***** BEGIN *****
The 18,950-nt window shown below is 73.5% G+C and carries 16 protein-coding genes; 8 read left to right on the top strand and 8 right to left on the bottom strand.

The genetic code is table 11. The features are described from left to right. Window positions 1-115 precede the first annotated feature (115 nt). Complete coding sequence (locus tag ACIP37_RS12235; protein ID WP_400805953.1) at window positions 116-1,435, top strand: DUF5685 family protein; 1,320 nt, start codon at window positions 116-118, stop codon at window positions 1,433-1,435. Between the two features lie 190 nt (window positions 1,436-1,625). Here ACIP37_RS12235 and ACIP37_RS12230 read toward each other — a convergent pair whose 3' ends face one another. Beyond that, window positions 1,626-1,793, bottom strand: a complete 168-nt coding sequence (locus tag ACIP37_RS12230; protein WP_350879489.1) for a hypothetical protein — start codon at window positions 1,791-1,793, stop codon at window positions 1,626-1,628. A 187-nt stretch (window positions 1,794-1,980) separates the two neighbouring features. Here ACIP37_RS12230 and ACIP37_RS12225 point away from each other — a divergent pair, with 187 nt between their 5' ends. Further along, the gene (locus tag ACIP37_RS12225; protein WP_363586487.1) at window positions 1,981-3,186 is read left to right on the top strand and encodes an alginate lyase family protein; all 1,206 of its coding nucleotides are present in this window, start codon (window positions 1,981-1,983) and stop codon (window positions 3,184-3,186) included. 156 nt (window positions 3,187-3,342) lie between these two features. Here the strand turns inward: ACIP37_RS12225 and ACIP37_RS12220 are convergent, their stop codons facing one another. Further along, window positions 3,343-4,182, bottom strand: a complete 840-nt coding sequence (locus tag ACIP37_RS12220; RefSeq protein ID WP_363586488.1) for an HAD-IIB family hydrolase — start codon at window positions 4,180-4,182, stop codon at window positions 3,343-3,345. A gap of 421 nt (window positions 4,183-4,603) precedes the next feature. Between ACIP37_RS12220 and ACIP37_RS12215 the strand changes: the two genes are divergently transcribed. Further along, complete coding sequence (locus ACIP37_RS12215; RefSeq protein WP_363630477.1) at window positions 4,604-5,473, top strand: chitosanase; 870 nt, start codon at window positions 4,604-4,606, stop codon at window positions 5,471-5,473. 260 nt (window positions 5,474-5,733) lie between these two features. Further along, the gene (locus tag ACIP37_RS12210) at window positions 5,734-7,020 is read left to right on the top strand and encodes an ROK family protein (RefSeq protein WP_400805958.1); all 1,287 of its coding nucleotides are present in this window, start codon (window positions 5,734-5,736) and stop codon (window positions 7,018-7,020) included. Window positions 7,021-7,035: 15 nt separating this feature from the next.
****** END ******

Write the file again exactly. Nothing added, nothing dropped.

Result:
The 18,950-nt window shown below is 73.5% G+C and carries 16 protein-coding genes; 8 read left to right on the top strand and 8 right to left on the bottom strand.

The genetic code is table 11. The features are described from left to right. Window positions 1-115 precede the first annotated feature (115 nt). Complete coding sequence (locus tag ACIP37_RS12235; protein ID WP_400805953.1) at window positions 116-1,435, top strand: DUF5685 family protein; 1,320 nt, start codon at window positions 116-118, stop codon at window positions 1,433-1,435. Between the two features lie 190 nt (window positions 1,436-1,625). Here ACIP37_RS12235 and ACIP37_RS12230 read toward each other — a convergent pair whose 3' ends face one another. Beyond that, window positions 1,626-1,793, bottom strand: a complete 168-nt coding sequence (locus tag ACIP37_RS12230; protein WP_350879489.1) for a hypothetical protein — start codon at window positions 1,791-1,793, stop codon at window positions 1,626-1,628. A 187-nt stretch (window positions 1,794-1,980) separates the two neighbouring features. Here ACIP37_RS12230 and ACIP37_RS12225 point away from each other — a divergent pair, with 187 nt between their 5' ends. Further along, the gene (locus tag ACIP37_RS12225; protein WP_363586487.1) at window positions 1,981-3,186 is read left to right on the top strand and encodes an alginate lyase family protein; all 1,206 of its coding nucleotides are present in this window, start codon (window positions 1,981-1,983) and stop codon (window positions 3,184-3,186) included. 156 nt (window positions 3,187-3,342) lie between these two features. Here the strand turns inward: ACIP37_RS12225 and ACIP37_RS12220 are convergent, their stop codons facing one another. Further along, window positions 3,343-4,182, bottom strand: a complete 840-nt coding sequence (locus tag ACIP37_RS12220; RefSeq protein ID WP_363586488.1) for an HAD-IIB family hydrolase — start codon at window positions 4,180-4,182, stop codon at window positions 3,343-3,345. A gap of 421 nt (window positions 4,183-4,603) precedes the next feature. Between ACIP37_RS12220 and ACIP37_RS12215 the strand changes: the two genes are divergently transcribed. Further along, complete coding sequence (locus ACIP37_RS12215; RefSeq protein WP_363630477.1) at window positions 4,604-5,473, top strand: chitosanase; 870 nt, start codon at window positions 4,604-4,606, stop codon at window positions 5,471-5,473. 260 nt (window positions 5,474-5,733) lie between these two features. Further along, the gene (locus tag ACIP37_RS12210) at window positions 5,734-7,020 is read left to right on the top strand and encodes an ROK family protein (RefSeq protein WP_400805958.1); all 1,287 of its coding nucleotides are present in this window, start codon (window positions 5,734-5,736) and stop codon (window positions 7,018-7,020) included. Window positions 7,021-7,035: 15 nt separating this feature from the next.